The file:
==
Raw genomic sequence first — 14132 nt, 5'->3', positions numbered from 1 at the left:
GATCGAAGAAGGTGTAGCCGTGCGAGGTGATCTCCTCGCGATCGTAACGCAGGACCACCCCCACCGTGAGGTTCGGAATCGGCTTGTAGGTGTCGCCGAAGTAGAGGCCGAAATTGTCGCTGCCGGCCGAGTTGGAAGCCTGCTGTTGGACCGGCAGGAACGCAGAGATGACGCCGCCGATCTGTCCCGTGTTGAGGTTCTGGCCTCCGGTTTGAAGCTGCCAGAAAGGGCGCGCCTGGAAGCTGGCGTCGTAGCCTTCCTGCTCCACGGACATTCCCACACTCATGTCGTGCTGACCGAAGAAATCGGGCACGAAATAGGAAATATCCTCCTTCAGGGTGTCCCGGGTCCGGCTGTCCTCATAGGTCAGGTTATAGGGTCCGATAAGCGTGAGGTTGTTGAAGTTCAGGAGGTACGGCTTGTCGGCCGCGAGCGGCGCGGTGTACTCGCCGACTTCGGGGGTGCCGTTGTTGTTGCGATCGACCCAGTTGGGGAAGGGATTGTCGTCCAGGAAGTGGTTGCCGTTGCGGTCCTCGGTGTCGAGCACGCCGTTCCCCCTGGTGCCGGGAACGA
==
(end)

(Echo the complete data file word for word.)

Raw genomic sequence first — 14132 nt, 5'->3', positions numbered from 1 at the left:
GATCGAAGAAGGTGTAGCCGTGCGAGGTGATCTCCTCGCGATCGTAACGCAGGACCACCCCCACCGTGAGGTTCGGAATCGGCTTGTAGGTGTCGCCGAAGTAGAGGCCGAAATTGTCGCTGCCGGCCGAGTTGGAAGCCTGCTGTTGGACCGGCAGGAACGCAGAGATGACGCCGCCGATCTGTCCCGTGTTGAGGTTCTGGCCTCCGGTTTGAAGCTGCCAGAAAGGGCGCGCCTGGAAGCTGGCGTCGTAGCCTTCCTGCTCCACGGACATTCCCACACTCATGTCGTGCTGACCGAAGAAATCGGGCACGAAATAGGAAATATCCTCCTTCAGGGTGTCCCGGGTCCGGCTGTCCTCATAGGTCAGGTTATAGGGTCCGATAAGCGTGAGGTTGTTGAAGTTCAGGAGGTACGGCTTGTCGGCCGCGAGCGGCGCGGTGTACTCGCCGACTTCGGGGGTGCCGTTGTTGTTGCGATCGACCCAGTTGGGGAAGGGATTGTCGTCCAGGAAGTGGTTGCCGTTGCGGTCCTCGGTGTCGAGCACGCCGTTCCCCCTGGTGCCGGGAACGA